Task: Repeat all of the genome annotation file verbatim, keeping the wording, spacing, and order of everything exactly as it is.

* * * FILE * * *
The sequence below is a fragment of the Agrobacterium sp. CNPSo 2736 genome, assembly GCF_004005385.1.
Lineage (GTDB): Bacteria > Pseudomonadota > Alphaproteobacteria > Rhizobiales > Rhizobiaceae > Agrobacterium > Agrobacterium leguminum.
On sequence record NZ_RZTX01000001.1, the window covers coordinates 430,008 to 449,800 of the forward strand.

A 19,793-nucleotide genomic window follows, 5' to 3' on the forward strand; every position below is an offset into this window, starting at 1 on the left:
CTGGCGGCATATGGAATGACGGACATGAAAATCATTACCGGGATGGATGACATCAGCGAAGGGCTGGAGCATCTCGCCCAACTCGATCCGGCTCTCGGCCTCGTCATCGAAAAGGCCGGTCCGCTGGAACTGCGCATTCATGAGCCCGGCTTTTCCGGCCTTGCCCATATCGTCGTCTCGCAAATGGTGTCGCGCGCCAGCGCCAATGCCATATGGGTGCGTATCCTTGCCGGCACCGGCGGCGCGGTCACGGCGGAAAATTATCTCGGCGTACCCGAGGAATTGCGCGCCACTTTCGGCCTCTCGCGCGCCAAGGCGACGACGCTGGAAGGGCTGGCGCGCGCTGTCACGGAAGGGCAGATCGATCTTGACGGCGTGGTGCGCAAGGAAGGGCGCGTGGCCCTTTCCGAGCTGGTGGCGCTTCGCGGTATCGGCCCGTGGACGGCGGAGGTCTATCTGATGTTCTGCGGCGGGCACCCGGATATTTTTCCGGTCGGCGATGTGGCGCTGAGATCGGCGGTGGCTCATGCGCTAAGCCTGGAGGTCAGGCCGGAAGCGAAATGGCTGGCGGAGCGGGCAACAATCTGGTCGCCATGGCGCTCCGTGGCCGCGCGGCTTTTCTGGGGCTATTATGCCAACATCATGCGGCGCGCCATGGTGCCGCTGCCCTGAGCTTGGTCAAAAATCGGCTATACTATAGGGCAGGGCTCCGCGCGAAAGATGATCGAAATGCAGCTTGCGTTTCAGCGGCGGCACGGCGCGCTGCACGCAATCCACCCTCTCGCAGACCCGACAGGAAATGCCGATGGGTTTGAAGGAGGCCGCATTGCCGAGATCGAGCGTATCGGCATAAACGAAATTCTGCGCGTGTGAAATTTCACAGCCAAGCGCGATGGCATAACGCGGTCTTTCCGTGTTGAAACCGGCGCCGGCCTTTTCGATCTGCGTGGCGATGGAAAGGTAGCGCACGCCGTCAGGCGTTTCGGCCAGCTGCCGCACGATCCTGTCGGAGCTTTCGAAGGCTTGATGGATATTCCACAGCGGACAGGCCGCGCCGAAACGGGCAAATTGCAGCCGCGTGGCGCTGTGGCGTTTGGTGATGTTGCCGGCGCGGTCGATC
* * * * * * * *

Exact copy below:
The sequence below is a fragment of the Agrobacterium sp. CNPSo 2736 genome, assembly GCF_004005385.1.
Lineage (GTDB): Bacteria > Pseudomonadota > Alphaproteobacteria > Rhizobiales > Rhizobiaceae > Agrobacterium > Agrobacterium leguminum.
On sequence record NZ_RZTX01000001.1, the window covers coordinates 430,008 to 449,800 of the forward strand.

A 19,793-nucleotide genomic window follows, 5' to 3' on the forward strand; every position below is an offset into this window, starting at 1 on the left:
CTGGCGGCATATGGAATGACGGACATGAAAATCATTACCGGGATGGATGACATCAGCGAAGGGCTGGAGCATCTCGCCCAACTCGATCCGGCTCTCGGCCTCGTCATCGAAAAGGCCGGTCCGCTGGAACTGCGCATTCATGAGCCCGGCTTTTCCGGCCTTGCCCATATCGTCGTCTCGCAAATGGTGTCGCGCGCCAGCGCCAATGCCATATGGGTGCGTATCCTTGCCGGCACCGGCGGCGCGGTCACGGCGGAAAATTATCTCGGCGTACCCGAGGAATTGCGCGCCACTTTCGGCCTCTCGCGCGCCAAGGCGACGACGCTGGAAGGGCTGGCGCGCGCTGTCACGGAAGGGCAGATCGATCTTGACGGCGTGGTGCGCAAGGAAGGGCGCGTGGCCCTTTCCGAGCTGGTGGCGCTTCGCGGTATCGGCCCGTGGACGGCGGAGGTCTATCTGATGTTCTGCGGCGGGCACCCGGATATTTTTCCGGTCGGCGATGTGGCGCTGAGATCGGCGGTGGCTCATGCGCTAAGCCTGGAGGTCAGGCCGGAAGCGAAATGGCTGGCGGAGCGGGCAACAATCTGGTCGCCATGGCGCTCCGTGGCCGCGCGGCTTTTCTGGGGCTATTATGCCAACATCATGCGGCGCGCCATGGTGCCGCTGCCCTGAGCTTGGTCAAAAATCGGCTATACTATAGGGCAGGGCTCCGCGCGAAAGATGATCGAAATGCAGCTTGCGTTTCAGCGGCGGCACGGCGCGCTGCACGCAATCCACCCTCTCGCAGACCCGACAGGAAATGCCGATGGGTTTGAAGGAGGCCGCATTGCCGAGATCGAGCGTATCGGCATAAACGAAATTCTGCGCGTGTGAAATTTCACAGCCAAGCGCGATGGCATAACGCGGTCTTTCCGTGTTGAAACCGGCGCCGGCCTTTTCGATCTGCGTGGCGATGGAAAGGTAGCGCACGCCGTCAGGCGTTTCGGCCAGCTGCCGCACGATCCTGTCGGAGCTTTCGAAGGCTTGATGGATATTCCACAGCGGACAGGCCGCGCCGAAACGGGCAAATTGCAGCCGCGTGGCGCTGTGGCGTTTGGTGATGTTGCCGGCGCGGTCGATC